Monday, May 16, 2022

Builders of Botswana “The Roots of National Politics” (Part 4)Builders of Botswana: “The Roots of National Politics” (Part 4)

We have observed that that Roy Wellensky’s 1952 suggestion that the Bechuanaland Protectorate could become the fourth member of the Central African Federation (1953-63), alongside Nyasaland, Southern and Northern Rhodesia, was initially attractive to dikgosi and some white members of the Joint Advisory Council (JAC). In the early months of 1954 the Council’s then senior European and African members, Louis Glover and Kgosi Bathoen II, thus agreed that they should approach the Federation’s leadership to explore the idea.

The owner of Broadhurst Farm (the foundations of his house are located behind Tsholofelo Community Hall), Glover was for many years considered to be the territory’s leading white liberal. As a Setswana speaker, during the First World War Glover had served as an officer for 555 Protectorate Batswana of the South African Native 5th Battalion, who were deployed (1917-18) against the Germans along the French-Belgium border; his senior Motswana NCO being the future Bakwena Kgosi Sebele II.

Further encouraged by Tshekedi Khama, Glover took up the matter with Wellensky, the Protectorate Government and other white politicians in the territory. But, many of the latter were lukewarm in their support; privately preferring ties with South Africa.

More critical was the opposition of the Resident Commissioner, Martin Wray, who in a November 1955 meeting warned Glover that agitation to join the Federation would, in his view, incite unwelcome counterclaims from Pretoria. A February 1955 assessment had concluded that some 90% of the whites at Ghanzi and in the Tuli Block, along with 50% at Gaborone farms and Lobatse, still favoured South African incorporation; while the Federation enjoyed majority support among whites in the Tati Concession (Northeast District).

London’s concerns combined with growing internal black opposition also encouraged caution on the part of Wellensky.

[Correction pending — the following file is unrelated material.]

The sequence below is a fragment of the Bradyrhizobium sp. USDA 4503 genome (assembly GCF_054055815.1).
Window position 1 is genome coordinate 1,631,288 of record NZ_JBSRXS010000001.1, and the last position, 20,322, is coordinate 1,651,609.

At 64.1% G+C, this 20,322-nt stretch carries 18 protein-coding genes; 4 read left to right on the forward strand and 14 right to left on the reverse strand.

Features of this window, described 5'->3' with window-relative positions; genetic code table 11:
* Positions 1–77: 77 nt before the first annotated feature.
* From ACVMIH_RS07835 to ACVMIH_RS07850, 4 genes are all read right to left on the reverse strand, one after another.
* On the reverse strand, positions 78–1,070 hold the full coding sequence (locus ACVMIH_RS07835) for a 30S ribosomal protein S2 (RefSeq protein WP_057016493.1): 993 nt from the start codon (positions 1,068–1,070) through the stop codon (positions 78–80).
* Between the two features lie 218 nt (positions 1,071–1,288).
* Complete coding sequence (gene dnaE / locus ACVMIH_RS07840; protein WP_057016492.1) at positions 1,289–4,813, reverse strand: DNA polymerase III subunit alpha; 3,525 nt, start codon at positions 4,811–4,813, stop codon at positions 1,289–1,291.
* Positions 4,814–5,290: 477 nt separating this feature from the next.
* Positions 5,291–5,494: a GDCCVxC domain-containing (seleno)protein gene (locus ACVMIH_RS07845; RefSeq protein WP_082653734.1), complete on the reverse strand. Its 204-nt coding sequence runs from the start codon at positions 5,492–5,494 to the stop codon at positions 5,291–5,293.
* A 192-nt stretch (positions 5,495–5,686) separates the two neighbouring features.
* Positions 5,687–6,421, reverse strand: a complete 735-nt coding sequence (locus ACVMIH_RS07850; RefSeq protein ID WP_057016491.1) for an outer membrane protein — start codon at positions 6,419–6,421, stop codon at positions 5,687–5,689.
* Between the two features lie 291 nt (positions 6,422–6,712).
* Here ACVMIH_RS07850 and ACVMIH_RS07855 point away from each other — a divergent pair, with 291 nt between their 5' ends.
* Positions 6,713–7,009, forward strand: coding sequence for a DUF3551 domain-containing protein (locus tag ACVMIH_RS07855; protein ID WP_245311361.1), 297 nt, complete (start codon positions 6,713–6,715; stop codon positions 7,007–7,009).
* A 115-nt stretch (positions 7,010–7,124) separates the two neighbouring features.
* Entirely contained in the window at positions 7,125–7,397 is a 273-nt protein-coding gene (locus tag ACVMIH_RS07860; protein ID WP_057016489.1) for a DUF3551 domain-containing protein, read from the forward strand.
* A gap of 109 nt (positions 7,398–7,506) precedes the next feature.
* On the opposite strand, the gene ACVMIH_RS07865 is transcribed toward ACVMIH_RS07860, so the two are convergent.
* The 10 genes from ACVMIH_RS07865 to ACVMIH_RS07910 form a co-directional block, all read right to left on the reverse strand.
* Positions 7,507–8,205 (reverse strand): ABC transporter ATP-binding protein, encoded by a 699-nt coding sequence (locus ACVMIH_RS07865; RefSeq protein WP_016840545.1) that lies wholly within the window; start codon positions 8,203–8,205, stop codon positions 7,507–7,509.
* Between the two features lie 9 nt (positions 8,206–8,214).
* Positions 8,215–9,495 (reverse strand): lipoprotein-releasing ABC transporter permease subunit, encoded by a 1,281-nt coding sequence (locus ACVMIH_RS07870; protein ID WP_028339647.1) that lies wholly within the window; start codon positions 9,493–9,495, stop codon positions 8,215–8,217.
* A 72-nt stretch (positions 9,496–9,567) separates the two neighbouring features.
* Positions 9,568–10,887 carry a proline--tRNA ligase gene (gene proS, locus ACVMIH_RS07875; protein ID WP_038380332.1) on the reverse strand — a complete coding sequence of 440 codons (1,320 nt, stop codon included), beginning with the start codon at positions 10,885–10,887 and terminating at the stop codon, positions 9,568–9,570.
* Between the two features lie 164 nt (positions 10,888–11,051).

For his part Tshekedi, who until his 1959 death arguably remained the Protectorate’s leading political personality, had all along recognized the inadequacy of the Federation’s qualified African representation. Like many though, he had initially hoped for an evolution towards a more balanced interracial partnership. In this context he tied the possibility of joining the Federation with political reform in the Protectorate, more particularly the JAC’s replacement by a multiracial Legislative Council (Legco).

In 1952-53 Tshekedi, with Bathoen and Glover’s support, spearheaded calls for Legco in both the African and European Advisory Councils. But, before 1958, the British consistently blocked the proposal. In their rejection the colonial authorities cited Legco’s supposed costs, a desire to proceed first with the creation of local Tribal Councils, and divided settler opinion. Behind these excuses was London’s continued belief in the need to appease Pretoria.

As a way of circumventing opposition to Legco, while promoting inter-merafe unity, in 1954 Tshekedi joined other leading royalists in advocating the formation of a Federated African Authority (FAA), in which Kgosi Kgari would take formal precedence as “king”. A December 1954 petition in favour of the FAA was endorsed by the Bangwato, Bangwaketse, Batawana and Batlokwa Tribal Administrations.

But, the FAA idea critically failed to win Kgari’s support, along with that of his Bakgatla colleague, Kgosi Molefi, and the British.

At the time the drive for royal federalism was also reflected in Bathoen II’s proposals to introduce a common flag incorporating the totems of each of the gazetted tribes, as well as the establishment of September 30th as Protectorate Day.

While leading dikgosi were attracted to aspects of the Central African Federation’s reformist multiracialism, others among the small intelligentsia of educated non-royals appreciated that its institutional structures entrenched white minority domination. After the Second World War members of this group were also becoming increasingly critical of royal autocracy.

As they observed the acceleration of political change elsewhere on the continent, the idea of a separate identity as a self-governing Protectorate emerged as a realistic alternative. At his inaugural sitting on the JAC, in April 1958, Seretse Khama articulated this view, stating:

“I think it is time that we ourselves in Bechuanaland, who neither belong to the Union of South Africa nor the Federation, or any other part as far as I can see, except Great Britain, should try to formulate a policy of our own which is probably unique to us. And that is a policy, perhaps, of even teaching those countries who profess to be more advanced than ourselves, that in as far as administration and race relationships [are concerned] they have more to learn from us than we from them.

“I must say, quite frankly that I have been rather disturbed…. to find that on the whole there is a tendency to look always over our shoulders. Perhaps I am wrong, if so I stand corrected. We want to see what is happening elsewhere instead of getting on with what we know is peculiar to us and to the country itself. We should get on and have no fear that we may incur someone’s displeasure, as long as what we do is internationally accepted…And if we are right I am afraid emotion must come into this; we should not bother very much with what anyone might say…We have ample opportunity in this country to teach people how human beings can live together.”

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